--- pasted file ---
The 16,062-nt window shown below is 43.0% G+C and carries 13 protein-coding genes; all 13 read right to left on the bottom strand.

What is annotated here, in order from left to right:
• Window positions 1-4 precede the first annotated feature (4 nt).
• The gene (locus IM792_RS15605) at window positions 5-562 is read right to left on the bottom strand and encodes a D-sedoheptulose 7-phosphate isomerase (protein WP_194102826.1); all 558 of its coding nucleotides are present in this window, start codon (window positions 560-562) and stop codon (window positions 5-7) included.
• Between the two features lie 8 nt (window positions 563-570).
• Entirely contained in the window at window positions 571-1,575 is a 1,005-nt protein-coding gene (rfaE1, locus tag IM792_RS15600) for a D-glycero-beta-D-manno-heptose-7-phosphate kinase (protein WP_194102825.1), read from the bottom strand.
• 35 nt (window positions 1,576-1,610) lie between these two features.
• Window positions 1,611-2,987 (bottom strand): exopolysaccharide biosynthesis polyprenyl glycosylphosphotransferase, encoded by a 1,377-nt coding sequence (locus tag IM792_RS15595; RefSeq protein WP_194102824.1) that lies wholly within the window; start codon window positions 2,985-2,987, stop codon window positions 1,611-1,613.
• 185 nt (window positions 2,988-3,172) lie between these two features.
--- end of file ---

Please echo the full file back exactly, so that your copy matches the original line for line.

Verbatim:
The 16,062-nt window shown below is 43.0% G+C and carries 13 protein-coding genes; all 13 read right to left on the bottom strand.

What is annotated here, in order from left to right:
• Window positions 1-4 precede the first annotated feature (4 nt).
• The gene (locus IM792_RS15605) at window positions 5-562 is read right to left on the bottom strand and encodes a D-sedoheptulose 7-phosphate isomerase (protein WP_194102826.1); all 558 of its coding nucleotides are present in this window, start codon (window positions 560-562) and stop codon (window positions 5-7) included.
• Between the two features lie 8 nt (window positions 563-570).
• Entirely contained in the window at window positions 571-1,575 is a 1,005-nt protein-coding gene (rfaE1, locus tag IM792_RS15600) for a D-glycero-beta-D-manno-heptose-7-phosphate kinase (protein WP_194102825.1), read from the bottom strand.
• 35 nt (window positions 1,576-1,610) lie between these two features.
• Window positions 1,611-2,987 (bottom strand): exopolysaccharide biosynthesis polyprenyl glycosylphosphotransferase, encoded by a 1,377-nt coding sequence (locus tag IM792_RS15595; RefSeq protein WP_194102824.1) that lies wholly within the window; start codon window positions 2,985-2,987, stop codon window positions 1,611-1,613.
• 185 nt (window positions 2,988-3,172) lie between these two features.